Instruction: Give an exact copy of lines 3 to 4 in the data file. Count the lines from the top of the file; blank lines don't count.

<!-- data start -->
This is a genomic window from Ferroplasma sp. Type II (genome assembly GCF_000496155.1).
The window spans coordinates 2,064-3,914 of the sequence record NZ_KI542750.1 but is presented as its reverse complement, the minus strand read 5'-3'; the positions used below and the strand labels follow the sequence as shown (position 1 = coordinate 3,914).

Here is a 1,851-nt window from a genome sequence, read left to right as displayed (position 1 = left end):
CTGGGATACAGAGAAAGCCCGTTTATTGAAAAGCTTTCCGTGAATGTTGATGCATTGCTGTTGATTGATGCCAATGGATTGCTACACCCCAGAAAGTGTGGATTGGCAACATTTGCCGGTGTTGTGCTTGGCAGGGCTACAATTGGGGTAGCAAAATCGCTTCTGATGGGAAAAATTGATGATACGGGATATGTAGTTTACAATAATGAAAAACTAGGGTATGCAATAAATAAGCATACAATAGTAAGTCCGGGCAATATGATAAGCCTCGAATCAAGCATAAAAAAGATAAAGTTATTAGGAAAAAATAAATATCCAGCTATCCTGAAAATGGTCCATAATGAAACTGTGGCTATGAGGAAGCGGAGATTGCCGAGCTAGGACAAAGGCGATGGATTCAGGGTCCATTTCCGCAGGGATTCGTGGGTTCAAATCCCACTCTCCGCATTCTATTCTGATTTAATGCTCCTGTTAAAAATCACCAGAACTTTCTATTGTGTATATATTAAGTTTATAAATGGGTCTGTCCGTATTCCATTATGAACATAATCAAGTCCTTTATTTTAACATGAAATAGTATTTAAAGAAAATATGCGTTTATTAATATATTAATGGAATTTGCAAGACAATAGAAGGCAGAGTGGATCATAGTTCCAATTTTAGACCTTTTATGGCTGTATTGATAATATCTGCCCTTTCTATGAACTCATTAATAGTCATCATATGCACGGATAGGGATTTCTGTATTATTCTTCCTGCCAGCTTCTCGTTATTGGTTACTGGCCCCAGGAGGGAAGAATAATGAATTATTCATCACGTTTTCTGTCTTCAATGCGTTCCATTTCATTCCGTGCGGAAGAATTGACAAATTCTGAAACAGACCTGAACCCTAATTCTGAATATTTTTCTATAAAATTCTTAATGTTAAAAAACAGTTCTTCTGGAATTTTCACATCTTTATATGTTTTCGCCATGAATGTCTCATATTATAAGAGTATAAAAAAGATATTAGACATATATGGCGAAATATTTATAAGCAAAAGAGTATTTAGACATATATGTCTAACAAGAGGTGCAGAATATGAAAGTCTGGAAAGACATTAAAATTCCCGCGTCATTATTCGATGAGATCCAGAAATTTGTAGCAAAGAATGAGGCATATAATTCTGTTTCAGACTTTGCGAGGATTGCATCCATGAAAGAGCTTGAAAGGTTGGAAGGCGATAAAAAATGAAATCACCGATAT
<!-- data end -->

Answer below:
Here is a 1,851-nt window from a genome sequence, read left to right as displayed (position 1 = left end):
CTGGGATACAGAGAAAGCCCGTTTATTGAAAAGCTTTCCGTGAATGTTGATGCATTGCTGTTGATTGATGCCAATGGATTGCTACACCCCAGAAAGTGTGGATTGGCAACATTTGCCGGTGTTGTGCTTGGCAGGGCTACAATTGGGGTAGCAAAATCGCTTCTGATGGGAAAAATTGATGATACGGGATATGTAGTTTACAATAATGAAAAACTAGGGTATGCAATAAATAAGCATACAATAGTAAGTCCGGGCAATATGATAAGCCTCGAATCAAGCATAAAAAAGATAAAGTTATTAGGAAAAAATAAATATCCAGCTATCCTGAAAATGGTCCATAATGAAACTGTGGCTATGAGGAAGCGGAGATTGCCGAGCTAGGACAAAGGCGATGGATTCAGGGTCCATTTCCGCAGGGATTCGTGGGTTCAAATCCCACTCTCCGCATTCTATTCTGATTTAATGCTCCTGTTAAAAATCACCAGAACTTTCTATTGTGTATATATTAAGTTTATAAATGGGTCTGTCCGTATTCCATTATGAACATAATCAAGTCCTTTATTTTAACATGAAATAGTATTTAAAGAAAATATGCGTTTATTAATATATTAATGGAATTTGCAAGACAATAGAAGGCAGAGTGGATCATAGTTCCAATTTTAGACCTTTTATGGCTGTATTGATAATATCTGCCCTTTCTATGAACTCATTAATAGTCATCATATGCACGGATAGGGATTTCTGTATTATTCTTCCTGCCAGCTTCTCGTTATTGGTTACTGGCCCCAGGAGGGAAGAATAATGAATTATTCATCACGTTTTCTGTCTTCAATGCGTTCCATTTCATTCCGTGCGGAAGAATTGACAAATTCTGAAACAGACCTGAACCCTAATTCTGAATATTTTTCTATAAAATTCTTAATGTTAAAAAACAGTTCTTCTGGAATTTTCACATCTTTATATGTTTTCGCCATGAATGTCTCATATTATAAGAGTATAAAAAAGATATTAGACATATATGGCGAAATATTTATAAGCAAAAGAGTATTTAGACATATATGTCTAACAAGAGGTGCAGAATATGAAAGTCTGGAAAGACATTAAAATTCCCGCGTCATTATTCGATGAGATCCAGAAATTTGTAGCAAAGAATGAGGCATATAATTCTGTTTCAGACTTTGCGAGGATTGCATCCATGAAAGAGCTTGAAAGGTTGGAAGGCGATAAAAAATGAAATCACCGATAT